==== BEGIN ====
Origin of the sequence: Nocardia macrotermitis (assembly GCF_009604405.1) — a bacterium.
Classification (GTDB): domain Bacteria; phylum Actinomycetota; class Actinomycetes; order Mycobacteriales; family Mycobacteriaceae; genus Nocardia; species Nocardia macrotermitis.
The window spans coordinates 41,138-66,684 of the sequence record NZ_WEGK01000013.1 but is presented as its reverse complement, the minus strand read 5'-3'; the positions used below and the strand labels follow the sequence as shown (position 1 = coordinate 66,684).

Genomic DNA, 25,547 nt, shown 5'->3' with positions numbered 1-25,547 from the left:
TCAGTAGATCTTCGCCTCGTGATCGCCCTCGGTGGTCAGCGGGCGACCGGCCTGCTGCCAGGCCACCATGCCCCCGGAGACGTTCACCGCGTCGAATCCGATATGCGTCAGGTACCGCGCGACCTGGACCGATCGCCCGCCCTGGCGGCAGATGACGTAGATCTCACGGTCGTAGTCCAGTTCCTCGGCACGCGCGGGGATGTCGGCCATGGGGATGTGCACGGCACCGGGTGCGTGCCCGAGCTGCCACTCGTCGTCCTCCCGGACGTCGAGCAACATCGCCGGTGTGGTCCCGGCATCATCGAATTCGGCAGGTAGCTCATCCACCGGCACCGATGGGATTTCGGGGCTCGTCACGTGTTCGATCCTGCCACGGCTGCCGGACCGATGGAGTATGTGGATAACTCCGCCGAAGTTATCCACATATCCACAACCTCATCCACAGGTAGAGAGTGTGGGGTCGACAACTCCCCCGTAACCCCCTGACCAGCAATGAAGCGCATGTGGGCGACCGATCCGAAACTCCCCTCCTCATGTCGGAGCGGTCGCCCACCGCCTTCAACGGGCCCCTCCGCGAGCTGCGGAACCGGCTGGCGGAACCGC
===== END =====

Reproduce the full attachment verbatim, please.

Origin of the sequence: Nocardia macrotermitis (assembly GCF_009604405.1) — a bacterium.
Classification (GTDB): domain Bacteria; phylum Actinomycetota; class Actinomycetes; order Mycobacteriales; family Mycobacteriaceae; genus Nocardia; species Nocardia macrotermitis.
The window spans coordinates 41,138-66,684 of the sequence record NZ_WEGK01000013.1 but is presented as its reverse complement, the minus strand read 5'-3'; the positions used below and the strand labels follow the sequence as shown (position 1 = coordinate 66,684).

Genomic DNA, 25,547 nt, shown 5'->3' with positions numbered 1-25,547 from the left:
TCAGTAGATCTTCGCCTCGTGATCGCCCTCGGTGGTCAGCGGGCGACCGGCCTGCTGCCAGGCCACCATGCCCCCGGAGACGTTCACCGCGTCGAATCCGATATGCGTCAGGTACCGCGCGACCTGGACCGATCGCCCGCCCTGGCGGCAGATGACGTAGATCTCACGGTCGTAGTCCAGTTCCTCGGCACGCGCGGGGATGTCGGCCATGGGGATGTGCACGGCACCGGGTGCGTGCCCGAGCTGCCACTCGTCGTCCTCCCGGACGTCGAGCAACATCGCCGGTGTGGTCCCGGCATCATCGAATTCGGCAGGTAGCTCATCCACCGGCACCGATGGGATTTCGGGGCTCGTCACGTGTTCGATCCTGCCACGGCTGCCGGACCGATGGAGTATGTGGATAACTCCGCCGAAGTTATCCACATATCCACAACCTCATCCACAGGTAGAGAGTGTGGGGTCGACAACTCCCCCGTAACCCCCTGACCAGCAATGAAGCGCATGTGGGCGACCGATCCGAAACTCCCCTCCTCATGTCGGAGCGGTCGCCCACCGCCTTCAACGGGCCCCTCCGCGAGCTGCGGAACCGGCTGGCGGAACCGC